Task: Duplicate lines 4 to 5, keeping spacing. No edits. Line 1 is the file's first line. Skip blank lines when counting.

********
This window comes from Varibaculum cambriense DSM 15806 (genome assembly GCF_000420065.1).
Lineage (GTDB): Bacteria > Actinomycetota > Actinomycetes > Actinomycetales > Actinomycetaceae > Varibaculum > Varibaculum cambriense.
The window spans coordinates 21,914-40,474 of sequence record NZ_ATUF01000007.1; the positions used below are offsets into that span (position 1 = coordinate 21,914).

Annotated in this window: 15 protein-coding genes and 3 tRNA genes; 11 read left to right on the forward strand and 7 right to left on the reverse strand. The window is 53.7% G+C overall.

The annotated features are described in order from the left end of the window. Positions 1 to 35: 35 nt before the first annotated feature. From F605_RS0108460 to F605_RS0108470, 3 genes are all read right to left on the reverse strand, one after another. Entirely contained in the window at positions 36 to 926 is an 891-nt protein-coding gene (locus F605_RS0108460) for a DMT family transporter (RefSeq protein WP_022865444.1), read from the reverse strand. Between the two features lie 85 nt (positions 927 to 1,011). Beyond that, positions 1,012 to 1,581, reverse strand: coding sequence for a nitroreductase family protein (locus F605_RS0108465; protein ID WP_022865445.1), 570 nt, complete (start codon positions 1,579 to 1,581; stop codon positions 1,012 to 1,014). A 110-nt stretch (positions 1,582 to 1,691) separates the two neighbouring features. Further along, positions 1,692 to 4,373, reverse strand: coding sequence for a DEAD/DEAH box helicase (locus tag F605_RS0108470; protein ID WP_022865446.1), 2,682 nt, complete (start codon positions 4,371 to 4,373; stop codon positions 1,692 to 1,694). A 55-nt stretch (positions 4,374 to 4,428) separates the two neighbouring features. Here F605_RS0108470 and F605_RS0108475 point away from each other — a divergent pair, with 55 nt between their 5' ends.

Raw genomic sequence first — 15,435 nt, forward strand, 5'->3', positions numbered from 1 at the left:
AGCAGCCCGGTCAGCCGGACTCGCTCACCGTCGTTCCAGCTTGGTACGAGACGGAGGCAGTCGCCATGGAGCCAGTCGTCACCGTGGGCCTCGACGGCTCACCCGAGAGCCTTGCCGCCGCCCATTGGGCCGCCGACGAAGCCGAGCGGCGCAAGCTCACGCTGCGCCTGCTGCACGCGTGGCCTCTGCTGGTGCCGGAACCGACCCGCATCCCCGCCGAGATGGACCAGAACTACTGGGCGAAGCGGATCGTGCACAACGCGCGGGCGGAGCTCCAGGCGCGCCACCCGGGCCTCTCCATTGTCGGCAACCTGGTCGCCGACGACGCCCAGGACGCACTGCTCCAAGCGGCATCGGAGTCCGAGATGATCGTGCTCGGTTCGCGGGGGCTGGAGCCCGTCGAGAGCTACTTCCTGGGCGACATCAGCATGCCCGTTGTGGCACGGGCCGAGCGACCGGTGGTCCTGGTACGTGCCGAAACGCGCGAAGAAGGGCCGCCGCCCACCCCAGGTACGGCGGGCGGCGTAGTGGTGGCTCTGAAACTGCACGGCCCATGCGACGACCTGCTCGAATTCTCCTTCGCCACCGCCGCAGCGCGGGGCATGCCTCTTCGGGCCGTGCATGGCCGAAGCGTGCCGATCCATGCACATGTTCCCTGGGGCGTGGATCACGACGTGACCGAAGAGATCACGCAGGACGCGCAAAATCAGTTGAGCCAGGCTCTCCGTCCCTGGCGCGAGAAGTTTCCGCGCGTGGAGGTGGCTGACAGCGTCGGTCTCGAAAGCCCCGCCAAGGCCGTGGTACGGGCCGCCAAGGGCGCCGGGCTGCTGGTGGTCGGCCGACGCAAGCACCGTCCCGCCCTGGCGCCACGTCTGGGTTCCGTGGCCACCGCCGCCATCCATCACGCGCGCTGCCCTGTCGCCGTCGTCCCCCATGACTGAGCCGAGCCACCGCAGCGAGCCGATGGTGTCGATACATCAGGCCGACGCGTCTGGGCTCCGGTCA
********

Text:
Annotated in this window: 15 protein-coding genes and 3 tRNA genes; 11 read left to right on the forward strand and 7 right to left on the reverse strand. The window is 53.7% G+C overall.

The annotated features are described in order from the left end of the window. Positions 1 to 35: 35 nt before the first annotated feature. From F605_RS0108460 to F605_RS0108470, 3 genes are all read right to left on the reverse strand, one after another. Entirely contained in the window at positions 36 to 926 is an 891-nt protein-coding gene (locus F605_RS0108460) for a DMT family transporter (RefSeq protein WP_022865444.1), read from the reverse strand. Between the two features lie 85 nt (positions 927 to 1,011). Beyond that, positions 1,012 to 1,581, reverse strand: coding sequence for a nitroreductase family protein (locus F605_RS0108465; protein ID WP_022865445.1), 570 nt, complete (start codon positions 1,579 to 1,581; stop codon positions 1,012 to 1,014). A 110-nt stretch (positions 1,582 to 1,691) separates the two neighbouring features. Further along, positions 1,692 to 4,373, reverse strand: coding sequence for a DEAD/DEAH box helicase (locus tag F605_RS0108470; protein ID WP_022865446.1), 2,682 nt, complete (start codon positions 4,371 to 4,373; stop codon positions 1,692 to 1,694). A 55-nt stretch (positions 4,374 to 4,428) separates the two neighbouring features. Here F605_RS0108470 and F605_RS0108475 point away from each other — a divergent pair, with 55 nt between their 5' ends.